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18 October 2018

Dear Fellows, Members and Associate Members of Singapore Institute of Arbitrators,

1.  COUNCIL AND OFFICE-BEARERS:

Following the elections at the Annual General Meeting on 25 September 2018, the following is a listing of the Office-Bearers and Council Members till the next AGM in 2019.

President
Mr Dinesh Dhillon
(2017 – 2019) – Elected at AGM 2017
Vice President
Mr Tay Yu-Jin
(2018 – 2020) – Elected at AGM 2018
Honorary Secretary
Mr Francis Goh
(2018 – 2020) – Elected at AGM 2018
Honorary Treasurer
Mr Mohan R Pillay 
(2017 –  2019) – Elected at AGM 2017
Immediate Past President
Mr Chan Leng Sun S.C.
(2017 – 2019) (Imm. Past President) – under
Art. 7.1.3
Council Members
Mr Chia Chor Leong
(2017 – 2019) – appointed under Art. 7.8.6.2
w.e.f.  5 October 2017
Mr Chia Ho Choon
(2017 – 2019) – Elected at AGM 2017
Mr Andrew Pullen
(2017 – 2019) – Elected at AGM 2017
Mr Ramesh Selvaraj
(2018 – 2020) – Elected at AGM 2018
Ms Rebecca Tai Andersen
(2018 – 2020) – Elected at AGM 2018
Mr Yeo Boon Tat
(2018 – 2020) – Elected at AGM 2018


2.   COMMITTEES: 

The Council invites all Fellows and Members to volunteer to serve on Committees of the Institute. The Committees and their respective Chairs are as follows; and if you are interested in joining any of the Committees, please respond using the REPLY SLIP and email to the Secretariat by 1 November 2018. (You may select up to 3 Committees only).

For your information, please refer HERE for the Terms of Reference of these Committees and a list of the Committees for 2017-2018.

Committee
Chair
Activities
Mr Andrew Pullen
Arbitration Bar
Mr Tay Yu-Jin
Continuing Professional Development (CPD)
Mr Francis Goh
Education & Training
Mr Chia Chor Leong
Publications & Website
Mr Yeo Boon Tat
Scheme Arbitration
Mr Chia Chor Leong

 


 1 October 2018

Our 37th AGM was held on 25 September 2018. Congratulations to the 3 new Council members who were elected: Rebecca Tai Andersen, Ramesh Selvaraj and Yeo Boon Tat.


 25 September 2018

The following are the nominations for the positions of office bearers and Council.

President
Nominee
Proposer
Seconder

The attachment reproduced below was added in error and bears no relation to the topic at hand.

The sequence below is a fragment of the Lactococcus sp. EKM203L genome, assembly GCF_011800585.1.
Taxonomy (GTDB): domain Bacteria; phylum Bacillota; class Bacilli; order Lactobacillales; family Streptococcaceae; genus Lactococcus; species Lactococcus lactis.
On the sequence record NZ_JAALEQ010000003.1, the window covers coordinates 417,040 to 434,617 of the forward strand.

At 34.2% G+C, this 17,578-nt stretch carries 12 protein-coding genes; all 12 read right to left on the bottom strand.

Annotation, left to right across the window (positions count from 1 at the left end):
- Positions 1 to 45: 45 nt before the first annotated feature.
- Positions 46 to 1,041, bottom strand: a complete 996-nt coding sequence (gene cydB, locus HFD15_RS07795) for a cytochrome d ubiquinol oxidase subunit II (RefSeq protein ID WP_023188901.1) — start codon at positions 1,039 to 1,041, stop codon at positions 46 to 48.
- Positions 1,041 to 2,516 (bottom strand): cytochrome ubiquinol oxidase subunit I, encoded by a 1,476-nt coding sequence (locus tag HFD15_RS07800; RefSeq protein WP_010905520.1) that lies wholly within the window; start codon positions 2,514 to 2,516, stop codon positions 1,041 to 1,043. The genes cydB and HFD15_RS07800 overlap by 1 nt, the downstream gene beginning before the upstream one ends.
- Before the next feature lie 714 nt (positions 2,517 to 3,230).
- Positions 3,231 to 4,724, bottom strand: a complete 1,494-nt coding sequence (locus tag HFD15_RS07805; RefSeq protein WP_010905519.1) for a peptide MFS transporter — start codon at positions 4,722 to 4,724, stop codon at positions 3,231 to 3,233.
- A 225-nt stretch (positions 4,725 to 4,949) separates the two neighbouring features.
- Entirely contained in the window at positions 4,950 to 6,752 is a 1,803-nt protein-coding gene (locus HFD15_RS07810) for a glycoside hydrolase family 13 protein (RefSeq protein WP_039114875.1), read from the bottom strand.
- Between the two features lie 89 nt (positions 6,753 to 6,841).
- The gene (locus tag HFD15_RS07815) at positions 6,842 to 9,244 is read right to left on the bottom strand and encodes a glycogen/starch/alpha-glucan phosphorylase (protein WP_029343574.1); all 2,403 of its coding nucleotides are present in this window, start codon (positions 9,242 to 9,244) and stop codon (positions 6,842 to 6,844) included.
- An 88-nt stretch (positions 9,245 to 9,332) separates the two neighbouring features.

Vice President       
Tay Yu-Jin
Dinesh Dhillon
Naresh Mahtani
Hon. Secretary
Francis Goh
Dinesh Dhillon
Mohan Pillay
Council Member
Shourav Lahiri 
Naresh Mahtani
Francis Goh
Council Member
Ramesh Selvaraj
Dinesh Dhillon
William Ong
Council Member
Rebecca Tai Anderson   
Dinesh Dhillon
Johnny Tan
Council Member
Arthur Yap
Chia Chor Leong  
Naresh Mahtani  
Council Member
Yeo Boon Tat
Mohan Pillay
Dinesh Dhillon

The positions of Vice-President and Honorary Secretary are uncontested. Elections for 3 Council Member positions out of the 5 candidates (stated in alphabetical order by surname) will be held at the upcoming AGM.


 14 September 2018

PRESIDENT'S MESSAGE

Time has flown by and the end of 2018 will soon be upon us. It is thus opportune to reflect on some of our initiatives this year and the road ahead.

Education and Training is a core function of SIArb and it has as always been an eventful year. The Committee chaired by Naresh Mahtani conducted the International Entry Course (“IEC”) on 27, 28 & 30 April 2018 and 40 participants passed the examination. The next Fellowship Assessment Course (“FAC”) is scheduled for 18, 19, 26, 27, 29 October 2018. Course Director Leslie Chew SC will be introducing some fresh changes to the course syllabus, with an increased emphasis on practice sessions in addition to the award-writing component. The Singapore Chamber of Maritime Arbitration (“SCMA”) has also been in talks with us on a potential collobation on holding a course on accreditation for maritime arbitrators in 2019.

SIArb presently administers arbitrations conducted under two such schemes, namely the Committee for Private Education (“CPE”) Mediation-Arbitration Scheme, and the Council for Estate Agencies (“CEA”) Dispute Resolution Scheme. The arbitration rules for the CPE Mediation-Arbitration Scheme were revised and put into effect in April 2018. The Committee also seeks to promote scheme arbitrations in other areas and industries and to expand the number of schemes to be administered by SIArb in partnership with other organizations and bodies. The Committee led by Chia Chor Leong is presently pursuing initiatives to develop scheme arbitrations for disputes in the areas of telecommunications, commerce and sports.

The next Regional Arbitral Institute Forum (“RAIF”) Conference will be hosted by the Indonesian Arbitrators Institute (IArbI) in Jakarta on 28-29 November 2018. Details of this event are on our website... 

Read More

 

Dinesh Dhillon
President,
SIArb 2017-2019

 31 August 2018

NOTICE OF ANNUAL GENERAL MEETING
 
NOTICE IS HEREBY GIVEN that the 37th Annual General Meeting of the Singapore Institute of Arbitrators will be held on 25 September 2018 at 6.00pm at
1 Marina Boulevard, NTUC Centre, Level 9, Room 903, Singapore 018989.

SIArb members, please log-in to the Members' Resources for more details.


 12 June 2018

PRESIDENT'S MESSAGE